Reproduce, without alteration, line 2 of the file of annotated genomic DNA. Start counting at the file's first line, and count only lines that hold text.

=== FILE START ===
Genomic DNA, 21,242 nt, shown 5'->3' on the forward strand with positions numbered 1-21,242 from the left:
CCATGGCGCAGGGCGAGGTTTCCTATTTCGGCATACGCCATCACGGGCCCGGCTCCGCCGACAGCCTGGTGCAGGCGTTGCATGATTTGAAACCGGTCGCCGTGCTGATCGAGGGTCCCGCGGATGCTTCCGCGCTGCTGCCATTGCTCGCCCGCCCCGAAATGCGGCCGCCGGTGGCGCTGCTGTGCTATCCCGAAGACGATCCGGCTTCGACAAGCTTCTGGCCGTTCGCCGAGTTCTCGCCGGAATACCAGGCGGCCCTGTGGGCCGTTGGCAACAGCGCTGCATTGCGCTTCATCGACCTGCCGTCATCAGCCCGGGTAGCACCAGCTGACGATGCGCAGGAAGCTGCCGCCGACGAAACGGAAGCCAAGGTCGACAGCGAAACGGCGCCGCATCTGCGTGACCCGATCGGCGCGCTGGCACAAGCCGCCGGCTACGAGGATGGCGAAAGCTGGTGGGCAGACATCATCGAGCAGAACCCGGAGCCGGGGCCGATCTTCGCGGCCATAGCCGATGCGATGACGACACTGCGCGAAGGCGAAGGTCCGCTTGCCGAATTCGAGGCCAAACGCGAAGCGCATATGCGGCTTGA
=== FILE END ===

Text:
CCATGGCGCAGGGCGAGGTTTCCTATTTCGGCATACGCCATCACGGGCCCGGCTCCGCCGACAGCCTGGTGCAGGCGTTGCATGATTTGAAACCGGTCGCCGTGCTGATCGAGGGTCCCGCGGATGCTTCCGCGCTGCTGCCATTGCTCGCCCGCCCCGAAATGCGGCCGCCGGTGGCGCTGCTGTGCTATCCCGAAGACGATCCGGCTTCGACAAGCTTCTGGCCGTTCGCCGAGTTCTCGCCGGAATACCAGGCGGCCCTGTGGGCCGTTGGCAACAGCGCTGCATTGCGCTTCATCGACCTGCCGTCATCAGCCCGGGTAGCACCAGCTGACGATGCGCAGGAAGCTGCCGCCGACGAAACGGAAGCCAAGGTCGACAGCGAAACGGCGCCGCATCTGCGTGACCCGATCGGCGCGCTGGCACAAGCCGCCGGCTACGAGGATGGCGAAAGCTGGTGGGCAGACATCATCGAGCAGAACCCGGAGCCGGGGCCGATCTTCGCGGCCATAGCCGATGCGATGACGACACTGCGCGAAGGCGAAGGTCCGCTTGCCGAATTCGAGGCCAAACGCGAAGCGCATATGCGGCTTGA